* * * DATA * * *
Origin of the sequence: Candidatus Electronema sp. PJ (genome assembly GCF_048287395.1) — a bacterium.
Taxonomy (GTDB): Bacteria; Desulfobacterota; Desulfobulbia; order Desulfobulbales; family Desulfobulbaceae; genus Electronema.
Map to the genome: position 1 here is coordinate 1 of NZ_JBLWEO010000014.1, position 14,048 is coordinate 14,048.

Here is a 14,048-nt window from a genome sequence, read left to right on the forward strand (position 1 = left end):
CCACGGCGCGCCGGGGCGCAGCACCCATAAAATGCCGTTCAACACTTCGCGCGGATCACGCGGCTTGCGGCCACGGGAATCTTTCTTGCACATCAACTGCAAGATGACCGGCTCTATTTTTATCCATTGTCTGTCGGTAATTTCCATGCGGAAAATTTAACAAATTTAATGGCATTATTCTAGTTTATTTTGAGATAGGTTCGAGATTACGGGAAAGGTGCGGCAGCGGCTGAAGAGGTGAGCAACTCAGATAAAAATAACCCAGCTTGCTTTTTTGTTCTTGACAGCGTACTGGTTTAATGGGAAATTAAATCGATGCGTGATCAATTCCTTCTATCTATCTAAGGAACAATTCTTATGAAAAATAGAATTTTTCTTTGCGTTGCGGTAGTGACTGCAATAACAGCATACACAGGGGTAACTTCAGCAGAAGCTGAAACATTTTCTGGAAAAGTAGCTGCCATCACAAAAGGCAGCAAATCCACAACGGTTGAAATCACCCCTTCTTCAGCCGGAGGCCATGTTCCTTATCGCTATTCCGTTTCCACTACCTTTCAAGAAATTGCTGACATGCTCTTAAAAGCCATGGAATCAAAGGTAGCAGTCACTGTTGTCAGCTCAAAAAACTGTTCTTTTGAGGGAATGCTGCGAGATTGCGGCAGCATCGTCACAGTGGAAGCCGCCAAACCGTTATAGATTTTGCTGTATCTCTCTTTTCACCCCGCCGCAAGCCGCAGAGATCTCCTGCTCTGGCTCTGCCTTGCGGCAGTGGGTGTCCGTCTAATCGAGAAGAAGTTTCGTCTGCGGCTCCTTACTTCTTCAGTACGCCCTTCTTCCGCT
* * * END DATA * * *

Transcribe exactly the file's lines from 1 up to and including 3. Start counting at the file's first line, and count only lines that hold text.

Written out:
Origin of the sequence: Candidatus Electronema sp. PJ (genome assembly GCF_048287395.1) — a bacterium.
Taxonomy (GTDB): Bacteria; Desulfobacterota; Desulfobulbia; order Desulfobulbales; family Desulfobulbaceae; genus Electronema.
Map to the genome: position 1 here is coordinate 1 of NZ_JBLWEO010000014.1, position 14,048 is coordinate 14,048.